Obama Signs Bill to Gut Congressional Insider Trading Law

In his 2012 State of the Union Address, President Barack Obama urged members of Congress to pass the STOCK (Stop Trading On Congressional Knowledge) Act, a bill to ban insider trading for members of Congress and their staffs and to increase transparency by putting the financial disclosures of federal workers online.

But on Monday, President Barack Obama signed into law S. 716, a bill that bans financial disclosures of federal executive and legislative workers—which are already publicly available in document form—from being posted online.

Federal workers complained that giving citizens online access to already public information would be a “jackpot” for “enemies of the United States intent on finding security vulnerabilities they can exploit.” 

Government watchdog groups and others say such dire warnings are little more than hyperbolic scaremongering. The Sunlight Foundation called the bill an “epic failure.” The Center for Responsive Politics says S. 716 increases opacity in government in ways that are “unnecessary and uncalled for.”

Indeed, Obama’s decision to sign the bill banning online access to financial disclosures stands in direct contrast to his stated position of increasing transparency in government. The White House website touts the president’s commitment to using technology to give citizens more information and access to their government:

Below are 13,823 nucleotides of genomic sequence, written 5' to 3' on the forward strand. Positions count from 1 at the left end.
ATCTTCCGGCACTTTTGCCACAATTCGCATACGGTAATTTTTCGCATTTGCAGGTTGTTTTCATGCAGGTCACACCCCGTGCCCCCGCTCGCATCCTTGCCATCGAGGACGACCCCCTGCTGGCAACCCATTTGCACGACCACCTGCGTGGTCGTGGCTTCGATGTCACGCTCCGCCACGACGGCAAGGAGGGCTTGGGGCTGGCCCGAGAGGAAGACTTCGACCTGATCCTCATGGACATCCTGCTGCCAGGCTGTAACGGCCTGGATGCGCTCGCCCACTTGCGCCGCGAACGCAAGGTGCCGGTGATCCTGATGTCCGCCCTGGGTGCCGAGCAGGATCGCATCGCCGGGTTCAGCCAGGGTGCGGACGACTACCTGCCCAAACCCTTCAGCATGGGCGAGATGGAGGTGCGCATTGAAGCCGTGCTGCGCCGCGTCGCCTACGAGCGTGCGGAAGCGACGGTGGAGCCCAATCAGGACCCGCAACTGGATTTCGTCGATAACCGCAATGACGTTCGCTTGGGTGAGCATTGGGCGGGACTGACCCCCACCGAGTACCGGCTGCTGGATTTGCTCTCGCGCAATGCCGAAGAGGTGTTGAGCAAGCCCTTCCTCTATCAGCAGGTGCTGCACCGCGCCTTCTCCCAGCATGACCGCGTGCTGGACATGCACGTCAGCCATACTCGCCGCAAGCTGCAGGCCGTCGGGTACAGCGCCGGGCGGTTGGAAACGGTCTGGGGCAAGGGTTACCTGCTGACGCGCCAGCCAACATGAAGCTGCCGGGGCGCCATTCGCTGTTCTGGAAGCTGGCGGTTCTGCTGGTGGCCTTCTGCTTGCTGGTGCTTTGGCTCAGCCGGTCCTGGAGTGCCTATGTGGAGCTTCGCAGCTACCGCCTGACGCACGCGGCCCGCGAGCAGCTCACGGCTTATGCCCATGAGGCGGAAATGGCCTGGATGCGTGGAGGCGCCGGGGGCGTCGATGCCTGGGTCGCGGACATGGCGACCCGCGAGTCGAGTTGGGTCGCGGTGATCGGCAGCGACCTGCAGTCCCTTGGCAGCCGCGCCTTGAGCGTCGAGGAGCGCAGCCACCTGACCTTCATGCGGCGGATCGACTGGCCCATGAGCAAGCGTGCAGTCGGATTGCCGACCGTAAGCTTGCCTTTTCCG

Government is more accountable when it is transparent. That’s why President Obama signed the Memorandum on Transparency and Open Government on his first full day in office, ushering in a new era of open and accountable government to bridge the gap between the American people and their government. The Administration has taken unprecedented steps to make government more efficient and effective.

Still, members of Congress passed and Obama signed S. 716.

“Are we going to return to the days when public can use the internet to research everything except what their government is doing?” asked Lisa Rosenberg of the Sunlight Foundation. “Will Congress, in its twisted wisdom, decide that information is public if journalists, academics, advocates and citizens are forced to dig through file cabinets in basements in Washington to find it?”

Still, Obama claims his is "the most transparent Administration in history."


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